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In his final public address as Pakistan’s Army chief, Gen Bajwa said the military establishment’s “unconstitutional” interference in politics over the past 70 years was the reason why it drew criticism from the general masses and politicians. File
| Photo Credit: AP

A day ahead of his retirement, Pakistan’s Army chief Gen Qamar Javed Bajwa has said that his decision to keep the military establishment “apolitical” will shield it “from the vagaries of politics” in the coup-prone country.

Gen Bajwa, 61, will retire on November 29 after a three-year extension.

Pakistan has appointed Lt Gen Asim Munir, a former as the new Army chief to succeed incumbent Gen Bajwa.

He emphasised that the Pakistan Army has restricted its role “to its constitutional mandated task only by deciding to make it apolitical.”

“This decision, though being viewed negatively by a segment of society and led to personal criticism, will facilitate in reinvigorating and strengthening democratic culture, assisting in supporting state organs to effectively perform and deliver. Above all, this decision will help enhance the army’s prestige in the long term,” Gen Bajwa said in an interview with the UAE-based newspaper Gulf News.

On Wednesday, in his final public address as Pakistan’s Army chief, Gen Bajwa said the military establishment’s “unconstitutional” interference in politics over the past 70 years was the reason why it drew criticism from the general masses and politicians.

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“The Pakistan Army had always remained a dominant player in national decision-making. Due to its historic role in the country’s politics, the military drew criticism from the public and politicians alike,” he said in the interview.

His statement comes as the military establishment has in recent months reiterated that it has decided to remain apolitical.

The statements from the Army’s top brass came amid accusations that it meddles in the country’s politics, often favouring one political party or the other.

Gen Bajwa opined that public support and affinity towards the armed forces tended to erode when the military was seen to be involved in political affairs.

“Therefore, I considered it prudent to shield [the] Pakistan Army from the vagaries of politics in Pakistan,” he said.

During his final public address at the Defence and Martyrs’ Day ceremony in Rawalpindi to pay tribute to martyrs, Gen Bajwa extended an olive branch to those targeting the army by saying that “I want to move forward by forgetting it”.

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He urged all stakeholders to move ahead by learning lessons from the past mistakes.

“This is why in February last year the army, after great deliberation, decided that it would never interfere in any political matter. I assure you we are strictly adamant on this and will remain so,” he explained.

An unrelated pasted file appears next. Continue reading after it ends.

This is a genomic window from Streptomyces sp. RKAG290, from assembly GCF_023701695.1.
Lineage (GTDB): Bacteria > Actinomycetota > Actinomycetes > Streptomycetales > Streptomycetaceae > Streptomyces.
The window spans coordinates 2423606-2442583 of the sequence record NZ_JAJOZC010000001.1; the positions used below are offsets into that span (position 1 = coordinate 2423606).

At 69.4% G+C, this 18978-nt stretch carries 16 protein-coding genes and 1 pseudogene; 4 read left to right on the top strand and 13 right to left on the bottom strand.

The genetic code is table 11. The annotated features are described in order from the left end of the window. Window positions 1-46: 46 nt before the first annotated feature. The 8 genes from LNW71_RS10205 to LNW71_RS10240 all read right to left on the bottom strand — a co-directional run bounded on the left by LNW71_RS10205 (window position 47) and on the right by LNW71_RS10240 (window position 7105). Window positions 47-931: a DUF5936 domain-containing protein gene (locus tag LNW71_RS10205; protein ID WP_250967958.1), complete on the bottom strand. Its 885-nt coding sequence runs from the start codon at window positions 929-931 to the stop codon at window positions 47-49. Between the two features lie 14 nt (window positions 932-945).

In the interview, Gen Bajwa acknowledged that while terrorism had abated in Pakistan, “we continue to make meaningful efforts to overcome the menace of extremism and residue of terrorism”.

He, however, cautioned against “streaks of political intolerance in our society is a worrisome new trend.” “We will keep striving for a society which is tolerant, rational and does not discriminate on the basis of political orientation, faith, ethnicity or creed,” he said.

He also termed Pakistan’s “economic frailty” as a cause for concern, saying it tended to “exacerbate other issues concerning human security such as health, education, access to food and clean water and mitigating threats posed by climate change”.

The outgoing Army chief spoke about the “delicate position” that Pakistan found itself in amid “the ever-sharpening global power contestation” between the United States and China.

“Pakistan is trying to steer itself prudently in this increasingly contested strategic environment and ensure that we are not pulled into any future iteration of [the] Cold War,” he noted.

The Chief of the Army Staff (COAS) said the “perpetual conflict and instability” in South Asia has made the region “least integrated” despite its economic potential.

He noted that the region had been referred to as a “strategic chessboard” due to its role in great power rivalries in the past — the recent being the two decade-long ‘war on terror’ in Afghanistan.

“Pakistan’s western border has therefore seen a great deal of instability due to the conflict in Afghanistan. Post-US withdrawal, a modicum of stability has been seen in the country with a reduction in violence. However, the situation remains volatile,” he added.

The powerful Army, which has ruled coup-prone Pakistan for more than half of its 75-plus years of existence, has hitherto wielded considerable power in matters of security and foreign policy.

Gen Bajwa was appointed as the army chief in 2016 and his three-year term was extended in 2019 by then prime minister Imran Khan, who has turned out to be a top critic of the Army.



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